Inventor: Paul Winchell
Known For: An actor recognized more for his voice than his face, Paul Winchell rose to fame as a ventriloquist. He had two popular dummy pals, Jerry Mahoney and Knucklehead Smiff, with whom he performed. In a 1954 interview Winchell admitted he didn't enjoy sharing his spotlight:
Gradually I found myself faced with the dilemma that comes to most ventriloquists. I was snowed under by the personality of the dummy. Mail began to pour in to 'Paul Mahoney' and 'Jerry Winchell.' I was Jerry's straight man.
Everybody knew who Jerry was, but they were beginning to forget the name of the guy who operated him. To that extent it was jealousy.
Here's Winchell performing with Mahoney:
He holds over thirty patents.
Invented Apparatus: "Artificial heart"
We already unearthed the world's first artificial heart transplanted inside a human body, but Winchell holds the patent for one of the first artificial heart devices ever made, which he developed with surgeons working at the University of Utah. They created a non-toxic device that Winchell hoped could replace a failing heart for a working organ.
As the patent explains, the ersatz organ works something like this:
A mechanical heart system for installation in the human or animal body, embodying an artificial heart as such, with an electric motor for driving the heart disposed outside the body with a drive shaft for the artificial heart extending through the body from the artificial heart to the motor carried externally of the body, all elements of the apparatus contained within the body being insulated or covered with material inert to body fluids.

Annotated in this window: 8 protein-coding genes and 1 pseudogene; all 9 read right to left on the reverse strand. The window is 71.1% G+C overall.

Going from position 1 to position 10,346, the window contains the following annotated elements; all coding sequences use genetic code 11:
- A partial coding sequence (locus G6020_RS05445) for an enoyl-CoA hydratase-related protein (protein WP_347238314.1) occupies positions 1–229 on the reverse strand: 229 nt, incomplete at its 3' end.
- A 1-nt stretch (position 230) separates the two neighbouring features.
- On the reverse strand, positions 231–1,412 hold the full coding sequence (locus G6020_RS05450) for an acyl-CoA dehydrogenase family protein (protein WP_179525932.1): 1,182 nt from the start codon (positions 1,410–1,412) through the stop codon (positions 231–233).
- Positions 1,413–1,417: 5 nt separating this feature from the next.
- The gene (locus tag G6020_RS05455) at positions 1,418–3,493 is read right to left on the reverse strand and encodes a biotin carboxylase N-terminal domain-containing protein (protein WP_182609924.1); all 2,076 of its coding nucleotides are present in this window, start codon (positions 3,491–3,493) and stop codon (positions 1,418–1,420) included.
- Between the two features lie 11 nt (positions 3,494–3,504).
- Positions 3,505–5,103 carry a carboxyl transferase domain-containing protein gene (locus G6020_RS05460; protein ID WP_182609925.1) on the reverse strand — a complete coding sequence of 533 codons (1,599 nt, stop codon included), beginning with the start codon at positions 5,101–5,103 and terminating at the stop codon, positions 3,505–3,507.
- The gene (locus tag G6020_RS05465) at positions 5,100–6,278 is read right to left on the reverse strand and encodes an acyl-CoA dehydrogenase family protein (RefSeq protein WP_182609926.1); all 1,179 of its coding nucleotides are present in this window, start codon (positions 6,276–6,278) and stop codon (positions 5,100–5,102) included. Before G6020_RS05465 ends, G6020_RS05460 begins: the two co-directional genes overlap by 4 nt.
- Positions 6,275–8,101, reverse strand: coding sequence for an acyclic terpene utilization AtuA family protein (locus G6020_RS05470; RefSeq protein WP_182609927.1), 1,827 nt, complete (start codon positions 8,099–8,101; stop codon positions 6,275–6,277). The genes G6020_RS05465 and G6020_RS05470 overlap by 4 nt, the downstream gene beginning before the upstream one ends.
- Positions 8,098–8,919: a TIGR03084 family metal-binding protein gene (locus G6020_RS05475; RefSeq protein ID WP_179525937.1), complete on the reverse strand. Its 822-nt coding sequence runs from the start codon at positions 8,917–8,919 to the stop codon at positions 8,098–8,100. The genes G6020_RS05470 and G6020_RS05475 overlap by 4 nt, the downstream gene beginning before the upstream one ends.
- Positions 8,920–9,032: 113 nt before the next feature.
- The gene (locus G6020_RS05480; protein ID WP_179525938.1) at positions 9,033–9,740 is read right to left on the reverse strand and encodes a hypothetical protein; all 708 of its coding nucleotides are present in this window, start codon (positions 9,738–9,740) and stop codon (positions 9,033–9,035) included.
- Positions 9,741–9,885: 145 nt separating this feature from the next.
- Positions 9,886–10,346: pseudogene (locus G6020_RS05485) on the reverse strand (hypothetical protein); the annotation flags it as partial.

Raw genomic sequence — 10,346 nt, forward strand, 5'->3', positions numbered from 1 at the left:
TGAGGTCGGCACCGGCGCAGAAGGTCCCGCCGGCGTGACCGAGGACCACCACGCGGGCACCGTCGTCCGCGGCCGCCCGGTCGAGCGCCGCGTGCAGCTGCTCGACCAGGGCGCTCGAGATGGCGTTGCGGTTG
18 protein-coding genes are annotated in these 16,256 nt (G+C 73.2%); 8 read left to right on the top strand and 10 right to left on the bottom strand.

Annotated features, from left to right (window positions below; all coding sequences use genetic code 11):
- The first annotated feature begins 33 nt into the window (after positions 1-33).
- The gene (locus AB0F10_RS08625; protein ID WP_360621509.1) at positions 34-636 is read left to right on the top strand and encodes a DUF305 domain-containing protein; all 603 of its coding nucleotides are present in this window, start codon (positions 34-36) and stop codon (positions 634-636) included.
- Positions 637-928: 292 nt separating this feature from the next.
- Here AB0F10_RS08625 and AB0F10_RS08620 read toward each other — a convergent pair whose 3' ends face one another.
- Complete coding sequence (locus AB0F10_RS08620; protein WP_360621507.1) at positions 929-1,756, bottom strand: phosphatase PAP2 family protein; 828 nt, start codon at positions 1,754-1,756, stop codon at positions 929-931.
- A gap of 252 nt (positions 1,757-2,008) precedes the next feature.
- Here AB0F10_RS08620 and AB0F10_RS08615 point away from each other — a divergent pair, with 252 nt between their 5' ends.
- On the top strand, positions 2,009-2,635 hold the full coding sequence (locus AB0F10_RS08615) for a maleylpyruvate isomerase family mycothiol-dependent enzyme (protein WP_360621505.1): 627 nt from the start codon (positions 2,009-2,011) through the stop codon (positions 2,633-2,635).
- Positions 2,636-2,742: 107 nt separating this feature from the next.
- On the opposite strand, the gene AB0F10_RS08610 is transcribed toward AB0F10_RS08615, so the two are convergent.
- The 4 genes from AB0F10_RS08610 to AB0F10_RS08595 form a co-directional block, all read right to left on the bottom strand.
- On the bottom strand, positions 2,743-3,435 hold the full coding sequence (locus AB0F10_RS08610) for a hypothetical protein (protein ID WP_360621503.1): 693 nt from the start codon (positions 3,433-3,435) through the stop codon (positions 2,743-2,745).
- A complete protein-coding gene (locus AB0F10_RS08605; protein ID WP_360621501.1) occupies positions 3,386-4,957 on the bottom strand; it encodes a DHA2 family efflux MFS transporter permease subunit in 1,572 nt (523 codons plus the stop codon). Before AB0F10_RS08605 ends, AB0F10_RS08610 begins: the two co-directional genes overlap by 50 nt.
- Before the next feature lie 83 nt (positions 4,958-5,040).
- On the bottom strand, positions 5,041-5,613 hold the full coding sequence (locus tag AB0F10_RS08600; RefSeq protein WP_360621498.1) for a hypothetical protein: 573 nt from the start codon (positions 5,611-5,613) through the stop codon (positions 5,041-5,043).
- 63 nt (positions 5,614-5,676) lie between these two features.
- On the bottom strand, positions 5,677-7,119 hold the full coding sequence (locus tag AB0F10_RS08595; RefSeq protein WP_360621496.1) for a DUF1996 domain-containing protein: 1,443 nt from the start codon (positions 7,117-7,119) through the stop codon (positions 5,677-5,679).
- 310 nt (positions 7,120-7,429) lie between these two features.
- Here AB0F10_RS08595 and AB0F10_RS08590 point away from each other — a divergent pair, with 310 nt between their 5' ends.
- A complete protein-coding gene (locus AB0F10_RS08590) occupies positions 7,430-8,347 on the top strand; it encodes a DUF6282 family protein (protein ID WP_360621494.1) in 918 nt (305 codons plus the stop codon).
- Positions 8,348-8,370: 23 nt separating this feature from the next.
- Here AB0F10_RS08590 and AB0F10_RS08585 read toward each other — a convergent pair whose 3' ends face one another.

A battery-operated motor worn outside the body connects to a non-toxic bag inside the body, which mimics the pumping action of a real heart.
Rationale Behind Invention: Having met Dr. Henry Heimlich, of Heimlich maneuver fame, Winchell pitched the idea to his medical contact. He hoped the device could replace a failing heart:
The present invention contemplates an artificial heart that can be mounted inside the body of a patient as a replacement or substitute for a removed heart so that the patient may live a substantially normal as well as a moderately active life for an indefinite period of time.
Unfortunately, the mechanism never made it that far, never supporting human life for any indefinite periods of time.
There is some controversy over who really invented the first artificial heart. Many cite the Jarvik 7, an air-powered pump invented by Dr. Robert Jarvik, as the original faux organ. However, Winchell claims his patent influenced Dr. Jarvik. Today, people use devices much like the Jarvik. Winchell may hold the patent, but Jarvik has the legacy.
Off-label Uses: Dick Cheney has a new heart pump that, according to the New York Times, will keep him from ever returning to full strength again; the heart will never beat at the same level. Imagine the former vice president walking around with Winchell's artificial heart battery pack slapped onto his chest. He'd look like Darth Vader, but it could help.
Future Directions: In Winchell's autobiography he explains that making his artificial heart didn't differ much from building his dummies:
Odd as it may seem, the heart wasn't that different from building a dummy; the valves and chambers were not unlike the moving and eyes and closing mouth of a puppet.
Winchell's artificial heart motor could use some personality. Everyone who grew up with The Wizard of Oz can think of at least one character that would appreciate a good heart and had plenty of personality to spare. The Tin Man: Winchell's new spokesperson.
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